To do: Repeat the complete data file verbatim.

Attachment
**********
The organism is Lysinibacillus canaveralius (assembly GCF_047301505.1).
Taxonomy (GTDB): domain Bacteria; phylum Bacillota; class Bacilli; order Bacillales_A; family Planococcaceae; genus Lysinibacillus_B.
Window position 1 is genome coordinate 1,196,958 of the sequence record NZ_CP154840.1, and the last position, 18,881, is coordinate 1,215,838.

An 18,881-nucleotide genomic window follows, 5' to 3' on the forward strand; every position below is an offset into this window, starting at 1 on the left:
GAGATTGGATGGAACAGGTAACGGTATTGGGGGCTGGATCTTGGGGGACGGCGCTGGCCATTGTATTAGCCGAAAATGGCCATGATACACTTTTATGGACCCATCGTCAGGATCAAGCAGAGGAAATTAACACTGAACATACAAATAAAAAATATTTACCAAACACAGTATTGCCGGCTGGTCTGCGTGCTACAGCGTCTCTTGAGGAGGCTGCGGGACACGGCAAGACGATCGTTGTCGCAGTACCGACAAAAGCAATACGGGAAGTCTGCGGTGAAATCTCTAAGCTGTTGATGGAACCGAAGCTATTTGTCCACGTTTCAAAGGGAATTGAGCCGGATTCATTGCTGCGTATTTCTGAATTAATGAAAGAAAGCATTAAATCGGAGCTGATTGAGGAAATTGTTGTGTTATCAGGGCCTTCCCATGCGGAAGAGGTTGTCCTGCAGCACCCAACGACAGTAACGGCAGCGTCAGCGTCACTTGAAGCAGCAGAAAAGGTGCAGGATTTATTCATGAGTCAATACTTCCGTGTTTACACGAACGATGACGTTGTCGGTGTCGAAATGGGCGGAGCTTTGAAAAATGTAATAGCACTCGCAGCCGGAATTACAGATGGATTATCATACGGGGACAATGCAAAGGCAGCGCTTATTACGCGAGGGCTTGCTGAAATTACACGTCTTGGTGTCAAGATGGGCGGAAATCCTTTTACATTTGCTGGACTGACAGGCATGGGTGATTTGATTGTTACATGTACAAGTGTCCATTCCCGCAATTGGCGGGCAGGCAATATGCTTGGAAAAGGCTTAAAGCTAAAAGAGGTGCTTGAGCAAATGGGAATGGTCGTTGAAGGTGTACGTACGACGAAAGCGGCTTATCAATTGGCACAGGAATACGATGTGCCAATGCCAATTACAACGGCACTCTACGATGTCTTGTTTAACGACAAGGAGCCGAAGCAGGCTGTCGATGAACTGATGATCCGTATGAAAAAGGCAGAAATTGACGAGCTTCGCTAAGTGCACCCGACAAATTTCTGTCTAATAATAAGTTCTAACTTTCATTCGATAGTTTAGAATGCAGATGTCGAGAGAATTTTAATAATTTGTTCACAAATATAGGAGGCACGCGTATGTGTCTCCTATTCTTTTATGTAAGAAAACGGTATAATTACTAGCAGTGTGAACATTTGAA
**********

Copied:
The organism is Lysinibacillus canaveralius (assembly GCF_047301505.1).
Taxonomy (GTDB): domain Bacteria; phylum Bacillota; class Bacilli; order Bacillales_A; family Planococcaceae; genus Lysinibacillus_B.
Window position 1 is genome coordinate 1,196,958 of the sequence record NZ_CP154840.1, and the last position, 18,881, is coordinate 1,215,838.

An 18,881-nucleotide genomic window follows, 5' to 3' on the forward strand; every position below is an offset into this window, starting at 1 on the left:
GAGATTGGATGGAACAGGTAACGGTATTGGGGGCTGGATCTTGGGGGACGGCGCTGGCCATTGTATTAGCCGAAAATGGCCATGATACACTTTTATGGACCCATCGTCAGGATCAAGCAGAGGAAATTAACACTGAACATACAAATAAAAAATATTTACCAAACACAGTATTGCCGGCTGGTCTGCGTGCTACAGCGTCTCTTGAGGAGGCTGCGGGACACGGCAAGACGATCGTTGTCGCAGTACCGACAAAAGCAATACGGGAAGTCTGCGGTGAAATCTCTAAGCTGTTGATGGAACCGAAGCTATTTGTCCACGTTTCAAAGGGAATTGAGCCGGATTCATTGCTGCGTATTTCTGAATTAATGAAAGAAAGCATTAAATCGGAGCTGATTGAGGAAATTGTTGTGTTATCAGGGCCTTCCCATGCGGAAGAGGTTGTCCTGCAGCACCCAACGACAGTAACGGCAGCGTCAGCGTCACTTGAAGCAGCAGAAAAGGTGCAGGATTTATTCATGAGTCAATACTTCCGTGTTTACACGAACGATGACGTTGTCGGTGTCGAAATGGGCGGAGCTTTGAAAAATGTAATAGCACTCGCAGCCGGAATTACAGATGGATTATCATACGGGGACAATGCAAAGGCAGCGCTTATTACGCGAGGGCTTGCTGAAATTACACGTCTTGGTGTCAAGATGGGCGGAAATCCTTTTACATTTGCTGGACTGACAGGCATGGGTGATTTGATTGTTACATGTACAAGTGTCCATTCCCGCAATTGGCGGGCAGGCAATATGCTTGGAAAAGGCTTAAAGCTAAAAGAGGTGCTTGAGCAAATGGGAATGGTCGTTGAAGGTGTACGTACGACGAAAGCGGCTTATCAATTGGCACAGGAATACGATGTGCCAATGCCAATTACAACGGCACTCTACGATGTCTTGTTTAACGACAAGGAGCCGAAGCAGGCTGTCGATGAACTGATGATCCGTATGAAAAAGGCAGAAATTGACGAGCTTCGCTAAGTGCACCCGACAAATTTCTGTCTAATAATAAGTTCTAACTTTCATTCGATAGTTTAGAATGCAGATGTCGAGAGAATTTTAATAATTTGTTCACAAATATAGGAGGCACGCGTATGTGTCTCCTATTCTTTTATGTAAGAAAACGGTATAATTACTAGCAGTGTGAACATTTGAA